ASIMOV'S JUNE 2007
The June issue of Asimov's yielded a first for me on the year - a story that I abandoned. I usually like stories of alternate history but this one was told in a dry style (articles and editorials) and I could only stick with it for a few pages. One out of a hundred plus on the year isn't too bad, though.
The next story was "Three Days of Rain" by Holly Phillips and it was more successful in entertaining me. It's a tale of class in a future where water has become scarce. Solid character work and a nice mood piece.
R. Neube's "Studies in the Field" was a neat look at a relationship between a scientist and an alien species, whom he helps with food and defense against another marauding species (and going against his scientific methods by doing so).
James Patrick Kelly makes yet another appearance in a June issue (he's somewhere over 20 straight, I think) with "Don't Stop." Lisa Schoonover can see dead people and that has naturally affected her life. She's also a runner. At this point in her life she's trying to decide whether or not to try and live or just continue the way things have been. It's not Kelly's best work but it is definitely worth a read.
"Tideline" by Elizabeth Bear is a look at a relationship between a damaged war machine and a young boy. It's a sweet little tale.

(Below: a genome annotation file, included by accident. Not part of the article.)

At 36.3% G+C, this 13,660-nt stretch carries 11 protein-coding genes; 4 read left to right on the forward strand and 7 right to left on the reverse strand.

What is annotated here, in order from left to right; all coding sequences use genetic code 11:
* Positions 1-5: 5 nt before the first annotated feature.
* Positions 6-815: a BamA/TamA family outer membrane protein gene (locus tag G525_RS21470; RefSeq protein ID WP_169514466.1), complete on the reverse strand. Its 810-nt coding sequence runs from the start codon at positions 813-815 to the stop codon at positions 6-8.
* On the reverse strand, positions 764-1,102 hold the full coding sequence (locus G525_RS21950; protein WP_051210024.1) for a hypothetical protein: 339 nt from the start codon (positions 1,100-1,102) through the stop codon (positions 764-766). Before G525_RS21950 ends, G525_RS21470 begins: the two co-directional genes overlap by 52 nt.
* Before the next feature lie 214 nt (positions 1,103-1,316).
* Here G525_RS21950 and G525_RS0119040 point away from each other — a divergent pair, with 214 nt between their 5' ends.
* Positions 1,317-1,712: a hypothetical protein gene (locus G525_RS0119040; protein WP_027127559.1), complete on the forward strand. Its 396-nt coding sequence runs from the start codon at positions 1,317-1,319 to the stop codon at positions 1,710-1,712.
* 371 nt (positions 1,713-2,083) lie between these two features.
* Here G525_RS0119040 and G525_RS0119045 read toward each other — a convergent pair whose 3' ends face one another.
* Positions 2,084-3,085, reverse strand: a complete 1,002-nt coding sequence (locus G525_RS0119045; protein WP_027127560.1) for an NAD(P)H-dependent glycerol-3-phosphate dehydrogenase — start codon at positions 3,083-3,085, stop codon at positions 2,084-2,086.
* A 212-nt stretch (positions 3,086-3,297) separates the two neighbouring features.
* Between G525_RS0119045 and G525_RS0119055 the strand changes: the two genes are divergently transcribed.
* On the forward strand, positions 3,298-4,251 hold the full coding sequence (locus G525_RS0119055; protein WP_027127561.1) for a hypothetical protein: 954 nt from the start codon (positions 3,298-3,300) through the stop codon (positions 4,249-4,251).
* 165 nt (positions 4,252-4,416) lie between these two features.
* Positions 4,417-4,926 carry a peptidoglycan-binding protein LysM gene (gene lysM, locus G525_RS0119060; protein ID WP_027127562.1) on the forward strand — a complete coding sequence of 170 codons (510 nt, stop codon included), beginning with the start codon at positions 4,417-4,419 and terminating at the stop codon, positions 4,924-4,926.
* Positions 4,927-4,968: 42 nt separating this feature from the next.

Jack Skillingstead has been one of my favorite Asimov's writers the past few years and he doesn't disappoint with "Scrawl Daddy." Alien technology, clones, graffiti, space exploration, sex, and more form a very cool future tale. My second favorite story this issue.
"Marrying In" by Carrie Vaughn shows at the sacrifices that go into a marriage when each spouse in from a different state in a future where immigration happens within our country's borders. Interesting idea and a decent story.
The last story in the issue is "Alien Archaeology" by Neal Asher. It is a story in his Polity sequence and is full of action and mystery and cool aliens and rogue AIs. I remember his story about the Gabbleduck, which meant I was a bit more infested as the Gabbleduck mystery is at the heart of this story. I could read science fiction like this all day; maybe I should check out Asher's novels.
As always, I read the usual array of editorials and essays and the book column (Peter Heck this time around). I've already started on the next issue as well, though I won't read the stories until I'm done with the book I'm reading (and that's off to a good start). I recently renewed my subscription, so you can look forward to these columns for a good while longer...lucky you!